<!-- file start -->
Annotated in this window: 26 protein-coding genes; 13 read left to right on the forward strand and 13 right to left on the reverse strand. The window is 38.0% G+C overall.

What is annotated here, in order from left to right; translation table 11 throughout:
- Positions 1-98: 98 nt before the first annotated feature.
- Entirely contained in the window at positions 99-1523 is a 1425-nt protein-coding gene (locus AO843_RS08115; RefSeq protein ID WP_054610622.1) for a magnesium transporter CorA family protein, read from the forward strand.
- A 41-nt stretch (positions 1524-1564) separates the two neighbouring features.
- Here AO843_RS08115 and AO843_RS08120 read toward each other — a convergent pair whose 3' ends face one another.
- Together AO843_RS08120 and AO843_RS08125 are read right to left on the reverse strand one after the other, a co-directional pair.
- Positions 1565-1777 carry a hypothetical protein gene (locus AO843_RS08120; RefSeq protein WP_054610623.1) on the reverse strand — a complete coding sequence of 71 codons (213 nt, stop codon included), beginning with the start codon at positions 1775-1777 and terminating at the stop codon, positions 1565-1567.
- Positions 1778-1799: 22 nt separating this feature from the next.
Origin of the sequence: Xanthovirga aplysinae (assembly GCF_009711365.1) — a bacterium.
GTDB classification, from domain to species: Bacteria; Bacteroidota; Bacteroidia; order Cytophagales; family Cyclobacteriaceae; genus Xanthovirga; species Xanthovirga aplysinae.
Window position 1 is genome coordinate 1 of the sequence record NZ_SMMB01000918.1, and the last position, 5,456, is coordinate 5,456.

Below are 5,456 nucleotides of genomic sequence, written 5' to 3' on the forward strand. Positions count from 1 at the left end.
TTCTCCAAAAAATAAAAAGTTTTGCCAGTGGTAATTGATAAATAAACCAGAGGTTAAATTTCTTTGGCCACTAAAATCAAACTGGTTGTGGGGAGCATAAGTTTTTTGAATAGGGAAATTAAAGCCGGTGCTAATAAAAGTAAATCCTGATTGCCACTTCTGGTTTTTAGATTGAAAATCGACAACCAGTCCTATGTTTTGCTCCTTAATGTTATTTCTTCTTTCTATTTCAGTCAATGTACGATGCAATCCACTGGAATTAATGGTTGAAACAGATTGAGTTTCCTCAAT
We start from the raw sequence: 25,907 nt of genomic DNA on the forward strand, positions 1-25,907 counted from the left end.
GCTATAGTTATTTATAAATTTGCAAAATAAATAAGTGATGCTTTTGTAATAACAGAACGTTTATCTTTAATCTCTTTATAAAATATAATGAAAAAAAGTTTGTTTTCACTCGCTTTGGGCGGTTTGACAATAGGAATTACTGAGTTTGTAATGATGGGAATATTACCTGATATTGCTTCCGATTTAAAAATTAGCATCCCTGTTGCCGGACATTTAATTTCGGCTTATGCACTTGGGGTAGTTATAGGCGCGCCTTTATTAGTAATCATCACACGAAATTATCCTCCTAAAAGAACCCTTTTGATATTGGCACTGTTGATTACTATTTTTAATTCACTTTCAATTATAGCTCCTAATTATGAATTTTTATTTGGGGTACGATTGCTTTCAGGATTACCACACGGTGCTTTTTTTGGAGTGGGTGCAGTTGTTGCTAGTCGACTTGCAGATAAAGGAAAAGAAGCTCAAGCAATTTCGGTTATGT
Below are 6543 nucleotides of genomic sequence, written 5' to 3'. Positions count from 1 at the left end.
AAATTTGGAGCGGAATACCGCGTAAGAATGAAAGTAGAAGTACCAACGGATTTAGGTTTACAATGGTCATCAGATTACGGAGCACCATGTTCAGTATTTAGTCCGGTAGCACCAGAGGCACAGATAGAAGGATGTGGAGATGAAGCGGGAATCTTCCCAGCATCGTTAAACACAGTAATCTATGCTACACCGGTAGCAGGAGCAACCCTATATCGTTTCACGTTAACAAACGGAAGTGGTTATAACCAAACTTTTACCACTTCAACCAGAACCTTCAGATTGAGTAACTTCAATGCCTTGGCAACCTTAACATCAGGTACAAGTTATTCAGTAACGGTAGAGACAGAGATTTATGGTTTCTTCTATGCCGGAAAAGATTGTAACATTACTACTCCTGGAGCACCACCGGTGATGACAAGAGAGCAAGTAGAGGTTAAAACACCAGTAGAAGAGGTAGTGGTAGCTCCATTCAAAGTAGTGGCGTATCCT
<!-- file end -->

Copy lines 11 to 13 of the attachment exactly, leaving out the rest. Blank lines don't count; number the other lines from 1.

GTDB classification, from domain to species: Bacteria; Bacteroidota; Bacteroidia; order Cytophagales; family Cyclobacteriaceae; genus Xanthovirga; species Xanthovirga aplysinae.
Window position 1 is genome coordinate 1 of the sequence record NZ_SMMB01000918.1, and the last position, 5,456, is coordinate 5,456.

Below are 5,456 nucleotides of genomic sequence, written 5' to 3' on the forward strand. Positions count from 1 at the left end.